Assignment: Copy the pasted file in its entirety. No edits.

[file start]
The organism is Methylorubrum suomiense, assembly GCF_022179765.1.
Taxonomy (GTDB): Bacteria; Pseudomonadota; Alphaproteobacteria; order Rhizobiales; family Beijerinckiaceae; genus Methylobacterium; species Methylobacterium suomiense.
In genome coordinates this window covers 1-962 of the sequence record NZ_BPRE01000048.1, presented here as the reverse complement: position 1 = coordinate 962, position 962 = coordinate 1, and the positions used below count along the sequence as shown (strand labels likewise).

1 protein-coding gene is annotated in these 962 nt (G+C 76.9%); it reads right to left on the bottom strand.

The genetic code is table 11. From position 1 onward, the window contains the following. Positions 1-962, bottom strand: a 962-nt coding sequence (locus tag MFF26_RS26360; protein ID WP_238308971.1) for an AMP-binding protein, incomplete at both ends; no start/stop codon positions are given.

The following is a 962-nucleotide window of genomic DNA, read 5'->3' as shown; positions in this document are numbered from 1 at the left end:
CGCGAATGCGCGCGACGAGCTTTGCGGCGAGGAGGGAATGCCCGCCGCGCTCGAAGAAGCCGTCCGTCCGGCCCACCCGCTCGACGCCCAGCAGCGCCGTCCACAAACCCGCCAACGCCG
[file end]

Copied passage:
The organism is Methylorubrum suomiense, assembly GCF_022179765.1.
Taxonomy (GTDB): Bacteria; Pseudomonadota; Alphaproteobacteria; order Rhizobiales; family Beijerinckiaceae; genus Methylobacterium; species Methylobacterium suomiense.
In genome coordinates this window covers 1-962 of the sequence record NZ_BPRE01000048.1, presented here as the reverse complement: position 1 = coordinate 962, position 962 = coordinate 1, and the positions used below count along the sequence as shown (strand labels likewise).

1 protein-coding gene is annotated in these 962 nt (G+C 76.9%); it reads right to left on the bottom strand.

The genetic code is table 11. From position 1 onward, the window contains the following. Positions 1-962, bottom strand: a 962-nt coding sequence (locus tag MFF26_RS26360; protein ID WP_238308971.1) for an AMP-binding protein, incomplete at both ends; no start/stop codon positions are given.

The following is a 962-nucleotide window of genomic DNA, read 5'->3' as shown; positions in this document are numbered from 1 at the left end:
CGCGAATGCGCGCGACGAGCTTTGCGGCGAGGAGGGAATGCCCGCCGCGCTCGAAGAAGCCGTCCGTCCGGCCCACCCGCTCGACGCCCAGCAGCGCCGTCCACAAACCCGCCAACGCCG